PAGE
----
US Secretary of State Mike Pompeo said on Monday that Yemen's Houthi rebels are failing to comply with a ceasefire agreement reached during peace talks in Sweden last month.
Speaking in Riyadh on Monday, the senior diplomat said that the Iranian-backed Houthi rebels have "chosen" not to comply with the deal.
"The work that was done in Sweden on Yemen was good, but both sides [need] to honour those commitments," Mr Pompeo said following talks with Saudi King Salman and Crown Prince Mohammed bin Salman.
"Today, the Iranian-backed Houthis have chosen not to do that," he said.
Mr Pompeo was visiting Riyadh as part of a Middle East tour that aimed to convey Washington's commitment to fighting ISIS and Iran despite President Donald Trump's planned withdrawal from Syria.
Mr Pompeo who is still due to visit Oman and Kuwait will reportedly cut short his tour of the Middle East due to a family death, Reuters reported.
Mr Pompeo will still visit the Omani capital of Muscat later on Monday, but will travel to Kuwait at another time "in the future," a State Department spokesman said.
"This curtailment of travel is required so that the Pompeo family may attend a family funeral," the spokesman said.
Mr Pompeo has already made stops in Abu Dhabi, Doha, Baghdad, Amman and Cairo.
Kuwait City was the last scheduled stop on Mr Pompeo's tour, where he was due to lead the third US-Kuwaiti Strategic Dialogue, focusing on defence, cybersecurity and economic ties.
In Riyadh on Monday, he discussed attempts to find a political solution in Yemen and Syria, countering threats from Iran and holding the killers of Saudi journalist Jamal Khashoggi to account.
Mr Pompeo told the Saudi Crown Prince Mohammed bin Salman that his trip across the Middle East had been "good" so far, the Associated Press reported.
"I want to talk to you about a couple of places we've been. We think we learned a lot along the way that will be important going forward," he said.
The prince replied that the Saudis would "try to add more positivity, as much as we can".
The US Embassy in Saudi Arabia said both sides had agreed on the need for a redoubled effort for peace in Yemen.
"On Yemen, [Mr Pompeo and the Crown Prince] agreed on need for continued de-escalation and adherence to Sweden agreements, especially cease-fire and redeployment in Hudaydah. A comprehensive political solution is only way to the end the conflict," the US Embassy tweeted.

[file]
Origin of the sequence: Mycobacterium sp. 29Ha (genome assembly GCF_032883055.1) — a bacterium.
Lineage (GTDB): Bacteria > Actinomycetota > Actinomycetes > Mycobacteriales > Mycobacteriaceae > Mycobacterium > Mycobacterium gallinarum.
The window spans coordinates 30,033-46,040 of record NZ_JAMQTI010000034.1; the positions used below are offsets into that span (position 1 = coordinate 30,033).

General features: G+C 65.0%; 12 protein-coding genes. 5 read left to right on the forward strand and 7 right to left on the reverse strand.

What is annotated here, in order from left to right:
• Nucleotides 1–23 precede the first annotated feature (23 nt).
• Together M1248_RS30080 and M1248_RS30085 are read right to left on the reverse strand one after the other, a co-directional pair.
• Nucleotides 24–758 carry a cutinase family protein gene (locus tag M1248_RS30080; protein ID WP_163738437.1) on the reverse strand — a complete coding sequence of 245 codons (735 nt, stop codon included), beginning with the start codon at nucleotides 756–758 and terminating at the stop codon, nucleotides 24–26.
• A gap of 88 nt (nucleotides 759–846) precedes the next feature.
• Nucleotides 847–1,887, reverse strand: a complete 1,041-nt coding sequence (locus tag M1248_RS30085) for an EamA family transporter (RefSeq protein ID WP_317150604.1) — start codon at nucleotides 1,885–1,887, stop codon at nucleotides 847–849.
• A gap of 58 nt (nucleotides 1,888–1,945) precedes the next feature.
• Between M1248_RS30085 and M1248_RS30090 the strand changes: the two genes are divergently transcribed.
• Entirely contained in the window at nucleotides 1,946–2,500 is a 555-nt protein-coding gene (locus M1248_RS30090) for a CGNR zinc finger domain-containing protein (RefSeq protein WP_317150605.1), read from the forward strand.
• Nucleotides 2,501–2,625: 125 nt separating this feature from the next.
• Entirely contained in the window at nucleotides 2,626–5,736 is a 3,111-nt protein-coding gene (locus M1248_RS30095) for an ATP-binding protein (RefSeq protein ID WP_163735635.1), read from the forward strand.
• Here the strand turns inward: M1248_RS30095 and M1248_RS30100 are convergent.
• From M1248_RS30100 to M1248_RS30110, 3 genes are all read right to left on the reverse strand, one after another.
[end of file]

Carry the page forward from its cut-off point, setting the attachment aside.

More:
Meanwhile, Mr Pompeo sent US Undersecretary of State for Political Affairs David Hale to Lebanon on Monday to ensure the country works with the US to counter Iran's regional agenda.
Speaking from Lebanon, where he met with Prime Minister-designate Saad Hariri, Mr Hale said: “Secretary Pompeo asked me to come to Lebanon to discuss America’s regional strategy".
"We have fostered a common understanding with our allies of the need to counteract the Iranian regime’s revolutionary agenda and thwart Iran’s malign regional ambitions and activities, and that very much includes Lebanon, where only the Lebanese people, through their state, should make decisions of life and death," he added.
Mr Hale also said that the US is proceeding with efforts to counter Iran's financing of Hezbollah and the activities of the "proxy terrorist" organisation.
He said that it was unacceptable to have a militia such as Hezbollah that works — outside the control of the state — to dig "attack tunnels across the Blue Line into Israel," or assemble "an arsenal of over 100,00 missiles with which to threaten regional stability."
He also suggested that Lebanon should be cautious regarding Hezbollah's role in a new government. "The choice of government is for the Lebanese alone, but the type of government chosen concerns all of us who are interested in a stable and prosperous Lebanon," he said.
During his tour of the Middle East, Mr Pompeo announced an international summit on the Middle East in Poland, where he will seek to unite regional actors to find a solution to Iranian aggression.
National Editorial: US engagement in the Middle East is critical to global security